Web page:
Home About us Editorial board Ahead of print Current issue Search Archives Submit article Instructions Subscribe Contacts Login 

 Table of Contents  
ORIGINAL ARTICLE
Year : 2020  |  Volume : 16  |  Issue : 4  |  Page : 771-779

A clinico-epidemiological, pathological, and molecular study of lung cancer in Northwestern India


1 Department of Medical Oncology, Artemis Hospital, Gurugram, Haryana, India
2 Department of Medical Oncology, Army Hospital Research and Referral, New Delhi, India

Date of Submission03-Jun-2017
Date of Decision20-Aug-2017
Date of Acceptance26-Feb-2018
Date of Web Publication30-Oct-2018

Correspondence Address:
Sundaram Viswanath
Department of Medical Oncology, Army Hospital Research and Referral, New Delhi
India
Login to access the Email id

Source of Support: None, Conflict of Interest: None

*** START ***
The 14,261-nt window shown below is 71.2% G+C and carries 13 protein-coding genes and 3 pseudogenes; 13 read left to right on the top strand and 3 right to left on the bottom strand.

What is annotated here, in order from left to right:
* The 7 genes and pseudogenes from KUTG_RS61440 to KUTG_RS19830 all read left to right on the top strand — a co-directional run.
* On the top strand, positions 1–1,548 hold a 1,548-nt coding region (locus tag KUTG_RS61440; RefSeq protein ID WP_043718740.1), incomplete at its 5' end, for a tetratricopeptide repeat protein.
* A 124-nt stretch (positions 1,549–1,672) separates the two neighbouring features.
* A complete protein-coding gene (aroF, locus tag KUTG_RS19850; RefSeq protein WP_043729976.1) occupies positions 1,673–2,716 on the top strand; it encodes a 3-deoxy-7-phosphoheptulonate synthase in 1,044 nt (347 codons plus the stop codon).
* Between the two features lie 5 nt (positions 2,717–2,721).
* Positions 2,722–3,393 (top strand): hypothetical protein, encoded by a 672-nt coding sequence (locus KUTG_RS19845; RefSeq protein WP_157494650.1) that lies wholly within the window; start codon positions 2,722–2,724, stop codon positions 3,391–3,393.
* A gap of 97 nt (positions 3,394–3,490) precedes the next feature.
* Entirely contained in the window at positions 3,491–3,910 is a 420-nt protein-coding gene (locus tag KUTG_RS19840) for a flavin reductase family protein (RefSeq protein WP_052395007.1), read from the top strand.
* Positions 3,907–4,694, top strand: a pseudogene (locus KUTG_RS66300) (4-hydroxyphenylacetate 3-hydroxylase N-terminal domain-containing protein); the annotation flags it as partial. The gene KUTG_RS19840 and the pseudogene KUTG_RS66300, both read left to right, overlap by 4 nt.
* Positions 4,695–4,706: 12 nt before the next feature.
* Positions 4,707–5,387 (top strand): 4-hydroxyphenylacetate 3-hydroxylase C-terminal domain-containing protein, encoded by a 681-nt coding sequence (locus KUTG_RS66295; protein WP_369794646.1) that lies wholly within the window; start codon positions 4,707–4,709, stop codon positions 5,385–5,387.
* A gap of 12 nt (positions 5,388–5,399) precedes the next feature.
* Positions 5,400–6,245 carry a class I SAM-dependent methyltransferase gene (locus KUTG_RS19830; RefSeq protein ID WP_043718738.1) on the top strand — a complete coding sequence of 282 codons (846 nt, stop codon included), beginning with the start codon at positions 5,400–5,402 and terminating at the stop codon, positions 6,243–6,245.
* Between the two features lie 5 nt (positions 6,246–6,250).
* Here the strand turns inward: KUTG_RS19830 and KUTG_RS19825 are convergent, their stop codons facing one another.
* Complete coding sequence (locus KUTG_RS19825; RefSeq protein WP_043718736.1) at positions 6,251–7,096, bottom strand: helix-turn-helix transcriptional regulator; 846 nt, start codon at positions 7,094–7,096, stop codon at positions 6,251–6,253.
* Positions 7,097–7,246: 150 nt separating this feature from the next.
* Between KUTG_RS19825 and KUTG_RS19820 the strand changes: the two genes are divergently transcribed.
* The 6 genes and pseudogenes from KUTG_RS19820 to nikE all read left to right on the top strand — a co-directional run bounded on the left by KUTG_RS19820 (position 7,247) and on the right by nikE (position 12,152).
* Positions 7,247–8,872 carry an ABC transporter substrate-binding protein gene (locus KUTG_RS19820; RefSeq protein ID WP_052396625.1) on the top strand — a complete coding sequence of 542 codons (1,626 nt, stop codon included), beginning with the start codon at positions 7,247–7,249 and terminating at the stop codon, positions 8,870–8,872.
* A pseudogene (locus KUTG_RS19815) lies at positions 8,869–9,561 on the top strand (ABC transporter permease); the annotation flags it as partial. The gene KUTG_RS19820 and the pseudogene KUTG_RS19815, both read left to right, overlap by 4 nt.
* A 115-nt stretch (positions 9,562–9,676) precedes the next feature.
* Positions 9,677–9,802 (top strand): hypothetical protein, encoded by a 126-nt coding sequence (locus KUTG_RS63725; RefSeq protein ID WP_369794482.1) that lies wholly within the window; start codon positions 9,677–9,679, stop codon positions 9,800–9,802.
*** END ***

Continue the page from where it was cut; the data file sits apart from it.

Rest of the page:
DOI: 10.4103/jcrt.JCRT_473_17

Rights and Permissions
 > Abstract 


Introduction: Lung cancer is the most common malignant disease and is the topmost cause of cancer deaths in the world across all age groups and in both sexes. It is the most common cause of cancer deaths in developed countries and is also rising at an alarming rate in the developing countries.
Objective: The present study was undertaken to explore the clinicopathological and molecular profile of bronchogenic carcinoma in northwestern population of India.
Materials and Methods: A total of 136 consecutive patients with histologically proven bronchogenic carcinoma, registered between May 2014 and April 2016 at a tertiary care hospital in New Delhi, India, were analyzed.